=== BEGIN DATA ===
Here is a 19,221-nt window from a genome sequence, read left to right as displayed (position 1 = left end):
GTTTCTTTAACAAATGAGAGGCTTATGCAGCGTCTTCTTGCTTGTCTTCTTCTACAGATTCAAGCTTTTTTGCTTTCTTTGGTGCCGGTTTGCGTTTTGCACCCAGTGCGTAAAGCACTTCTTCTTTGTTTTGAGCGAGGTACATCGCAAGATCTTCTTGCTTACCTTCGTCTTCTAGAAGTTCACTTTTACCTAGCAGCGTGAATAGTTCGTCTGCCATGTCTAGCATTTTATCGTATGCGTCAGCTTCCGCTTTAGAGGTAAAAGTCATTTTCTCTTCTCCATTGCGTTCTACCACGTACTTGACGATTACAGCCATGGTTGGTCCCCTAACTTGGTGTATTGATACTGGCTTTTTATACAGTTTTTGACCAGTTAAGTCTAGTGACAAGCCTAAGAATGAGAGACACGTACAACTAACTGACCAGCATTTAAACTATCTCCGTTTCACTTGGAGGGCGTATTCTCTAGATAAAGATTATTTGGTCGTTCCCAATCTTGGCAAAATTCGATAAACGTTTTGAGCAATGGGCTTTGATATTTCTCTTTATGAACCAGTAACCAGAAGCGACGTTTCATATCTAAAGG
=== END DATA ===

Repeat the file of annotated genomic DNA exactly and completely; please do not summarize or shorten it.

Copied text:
Here is a 19,221-nt window from a genome sequence, read left to right as displayed (position 1 = left end):
GTTTCTTTAACAAATGAGAGGCTTATGCAGCGTCTTCTTGCTTGTCTTCTTCTACAGATTCAAGCTTTTTTGCTTTCTTTGGTGCCGGTTTGCGTTTTGCACCCAGTGCGTAAAGCACTTCTTCTTTGTTTTGAGCGAGGTACATCGCAAGATCTTCTTGCTTACCTTCGTCTTCTAGAAGTTCACTTTTACCTAGCAGCGTGAATAGTTCGTCTGCCATGTCTAGCATTTTATCGTATGCGTCAGCTTCCGCTTTAGAGGTAAAAGTCATTTTCTCTTCTCCATTGCGTTCTACCACGTACTTGACGATTACAGCCATGGTTGGTCCCCTAACTTGGTGTATTGATACTGGCTTTTTATACAGTTTTTGACCAGTTAAGTCTAGTGACAAGCCTAAGAATGAGAGACACGTACAACTAACTGACCAGCATTTAAACTATCTCCGTTTCACTTGGAGGGCGTATTCTCTAGATAAAGATTATTTGGTCGTTCCCAATCTTGGCAAAATTCGATAAACGTTTTGAGCAATGGGCTTTGATATTTCTCTTTATGAACCAGTAACCAGAAGCGACGTTTCATATCTAAAGG